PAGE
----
Carnell emphasized that “the [gender-specific] team that a nonbinary person chooses to be on is a super personal and super complex decision.”

Carnell came out as nonbinary while attending the College, and was given the option to switch from playing on La WUFA to El WUFO. “I was considering going on testosterone … and I talked with captains and had to look into the frisbee rules,” they said. “I decided that even if I was not able to compete, I still wanted to be on WUFA.”

“That choice was partially because I felt really connected with WUFA — they were my community … and I felt like I would be a more authentic athlete and version of myself in that space,” Carnell said. “It was a really intentional choice.”

‘The dynamic has definitely shifted’

Joining a team comes with joining a social community, and many students shared that the athletic social scene on campus has grown to be more inclusive in recent years.

Isaac Freitas-Eagan ’23, a member of the men’s Nordic skiing team until last month, said that the culture of Nordic skiing has improved since the start of their time at the College.

“When I first got here in 2018, the culture surrounding people who belonged on the LGBTQIA+ spectrum was very different than it is nowadays,” they said. “There was a very masculine-dominated culture with [the] language of ‘being hard versus being soft,’ like if you can’t get through a difficult workout you’re ‘soft,’” they said.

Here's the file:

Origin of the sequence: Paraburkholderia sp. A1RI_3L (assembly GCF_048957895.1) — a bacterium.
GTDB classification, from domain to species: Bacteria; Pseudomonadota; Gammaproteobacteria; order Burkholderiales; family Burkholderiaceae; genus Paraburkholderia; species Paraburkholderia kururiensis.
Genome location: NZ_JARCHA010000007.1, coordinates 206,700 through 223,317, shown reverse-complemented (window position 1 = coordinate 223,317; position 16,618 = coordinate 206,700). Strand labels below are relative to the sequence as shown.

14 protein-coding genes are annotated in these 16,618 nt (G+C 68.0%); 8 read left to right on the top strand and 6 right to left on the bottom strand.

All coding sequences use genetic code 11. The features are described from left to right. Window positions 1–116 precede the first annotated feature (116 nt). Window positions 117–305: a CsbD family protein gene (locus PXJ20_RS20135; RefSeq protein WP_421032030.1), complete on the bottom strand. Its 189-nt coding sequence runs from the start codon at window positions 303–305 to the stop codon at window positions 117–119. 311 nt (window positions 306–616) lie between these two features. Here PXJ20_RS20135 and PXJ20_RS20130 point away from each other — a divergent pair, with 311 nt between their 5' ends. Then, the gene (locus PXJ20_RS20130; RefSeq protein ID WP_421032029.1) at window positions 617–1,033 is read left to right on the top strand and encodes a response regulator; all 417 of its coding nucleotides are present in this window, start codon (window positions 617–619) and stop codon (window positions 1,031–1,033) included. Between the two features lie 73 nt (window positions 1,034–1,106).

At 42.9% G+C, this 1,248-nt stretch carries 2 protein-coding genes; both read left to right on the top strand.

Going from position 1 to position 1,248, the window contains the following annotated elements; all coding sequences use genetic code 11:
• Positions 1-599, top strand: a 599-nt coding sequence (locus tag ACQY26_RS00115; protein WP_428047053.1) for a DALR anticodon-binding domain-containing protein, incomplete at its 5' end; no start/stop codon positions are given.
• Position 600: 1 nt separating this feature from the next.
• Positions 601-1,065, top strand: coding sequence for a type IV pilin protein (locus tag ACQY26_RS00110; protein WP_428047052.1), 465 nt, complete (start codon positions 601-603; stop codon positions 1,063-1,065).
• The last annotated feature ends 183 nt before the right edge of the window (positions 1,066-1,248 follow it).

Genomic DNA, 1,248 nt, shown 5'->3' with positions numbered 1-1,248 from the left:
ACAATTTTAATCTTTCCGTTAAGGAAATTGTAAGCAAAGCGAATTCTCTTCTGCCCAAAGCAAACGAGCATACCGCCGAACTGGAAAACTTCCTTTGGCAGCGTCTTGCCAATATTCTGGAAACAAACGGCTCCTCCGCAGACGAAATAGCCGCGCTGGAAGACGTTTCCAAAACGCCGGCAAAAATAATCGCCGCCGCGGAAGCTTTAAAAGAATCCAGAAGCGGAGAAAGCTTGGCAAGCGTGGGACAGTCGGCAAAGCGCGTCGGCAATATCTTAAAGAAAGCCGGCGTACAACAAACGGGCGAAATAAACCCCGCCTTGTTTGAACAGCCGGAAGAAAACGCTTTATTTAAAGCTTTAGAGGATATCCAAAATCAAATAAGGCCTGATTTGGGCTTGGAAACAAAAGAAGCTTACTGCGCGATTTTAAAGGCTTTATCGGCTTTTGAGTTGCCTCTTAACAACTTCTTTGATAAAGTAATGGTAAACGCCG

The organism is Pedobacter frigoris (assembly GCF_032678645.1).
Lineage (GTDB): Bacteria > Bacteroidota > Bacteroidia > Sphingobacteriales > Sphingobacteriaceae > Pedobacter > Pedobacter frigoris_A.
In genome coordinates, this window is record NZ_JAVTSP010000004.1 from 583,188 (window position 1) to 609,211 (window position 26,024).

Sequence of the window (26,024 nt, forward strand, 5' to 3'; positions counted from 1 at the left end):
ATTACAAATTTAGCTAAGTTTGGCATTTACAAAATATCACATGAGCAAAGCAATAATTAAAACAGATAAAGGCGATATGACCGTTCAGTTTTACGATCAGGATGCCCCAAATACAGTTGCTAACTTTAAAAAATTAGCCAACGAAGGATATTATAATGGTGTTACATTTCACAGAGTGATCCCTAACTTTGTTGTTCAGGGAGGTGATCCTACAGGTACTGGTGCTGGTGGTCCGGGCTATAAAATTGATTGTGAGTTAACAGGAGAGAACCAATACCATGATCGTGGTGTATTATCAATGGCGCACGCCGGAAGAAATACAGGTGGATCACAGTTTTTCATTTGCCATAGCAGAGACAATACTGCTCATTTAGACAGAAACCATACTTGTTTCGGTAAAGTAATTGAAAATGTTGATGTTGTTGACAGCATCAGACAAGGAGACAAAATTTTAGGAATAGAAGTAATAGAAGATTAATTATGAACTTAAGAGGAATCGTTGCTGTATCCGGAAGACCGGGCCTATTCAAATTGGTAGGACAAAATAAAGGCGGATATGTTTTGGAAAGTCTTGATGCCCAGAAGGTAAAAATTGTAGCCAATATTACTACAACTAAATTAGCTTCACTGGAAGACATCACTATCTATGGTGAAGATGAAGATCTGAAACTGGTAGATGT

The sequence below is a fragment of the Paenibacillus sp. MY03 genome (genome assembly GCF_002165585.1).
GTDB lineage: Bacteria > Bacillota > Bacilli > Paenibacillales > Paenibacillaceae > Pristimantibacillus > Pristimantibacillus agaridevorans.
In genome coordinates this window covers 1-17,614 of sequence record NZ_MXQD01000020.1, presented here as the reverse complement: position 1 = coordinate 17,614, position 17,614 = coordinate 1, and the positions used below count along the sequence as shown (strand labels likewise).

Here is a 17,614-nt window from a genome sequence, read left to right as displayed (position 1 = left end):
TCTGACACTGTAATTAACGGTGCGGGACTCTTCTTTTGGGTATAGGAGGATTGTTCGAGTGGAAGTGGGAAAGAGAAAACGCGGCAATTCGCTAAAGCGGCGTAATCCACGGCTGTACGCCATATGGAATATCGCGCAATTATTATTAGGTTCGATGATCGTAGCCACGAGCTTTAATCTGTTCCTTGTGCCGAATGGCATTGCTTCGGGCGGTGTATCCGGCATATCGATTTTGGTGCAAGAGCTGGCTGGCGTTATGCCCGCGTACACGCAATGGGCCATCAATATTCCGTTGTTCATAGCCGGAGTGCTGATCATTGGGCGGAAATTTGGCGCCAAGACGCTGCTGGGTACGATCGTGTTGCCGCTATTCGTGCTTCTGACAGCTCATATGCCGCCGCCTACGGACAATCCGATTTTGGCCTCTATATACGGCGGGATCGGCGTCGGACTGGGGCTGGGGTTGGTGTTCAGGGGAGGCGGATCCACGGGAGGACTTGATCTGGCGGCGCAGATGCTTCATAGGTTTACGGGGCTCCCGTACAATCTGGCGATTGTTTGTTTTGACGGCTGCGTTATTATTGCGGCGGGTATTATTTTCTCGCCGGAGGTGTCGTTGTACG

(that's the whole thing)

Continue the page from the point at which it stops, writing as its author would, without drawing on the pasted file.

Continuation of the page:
Freitas-Eagan also said that party spaces played a role in reinforcing gender dynamics between the men’s and women’s Nordic teams. “The men’s team would rarely eat with the women’s team when I first arrived,” they said. “The party space was something that was really tough in terms of gender and sexuality … the only time the men’s and women’s team would interact would be when they got super drunk, which obviously led to a weird dynamic,” they said.

Carnell agreed, explaining how social spaces outside of practices and competitions can facilitate or impede on the creation of an inclusive environment. “There are ways in which the [WUF] organization has failed to create safe spaces for everyone,” they said. Upon joining frisbee leadership, Carnell has made an effort to intentionally create safe social spaces, such as a trans weight-lifting group. “I make sure that we have not just big parties, but also smaller gatherings and non-alcohol-centric spaces.”

Freitas-Eagan took pride in improving the Nordic team’s culture while serving as team captain. “We tried to focus on making party spaces that were about being in community with each other and enjoying each other’s company,” they said. “I enjoyed being intentional about trying to make the space more welcoming for people who didn’t have traditional relationships with their sexuality or gender.”

According to Freitas-Eagan, inter-team dynamics have now taken a shift for the better. “I think the men’s and women’s teams nowadays are pretty inseparable,” they said. “I think that happened because some of the older men left and there are more folks who are sensitive to the complicated gender dynamics which can exist on a sports team … the culture is pretty good nowadays, especially in comparison with the way that it used to be, which was pretty toxic and not easy to be out in.”

Carnell also stressed the importance of queer and nonbinary representation. “When I was a freshman beginning to think about my gender, there was no one who [shared] that experience,” Carnell said. “So I made sure that I was vocal about my identity, and I would like to think that helped people feel more comfortable.”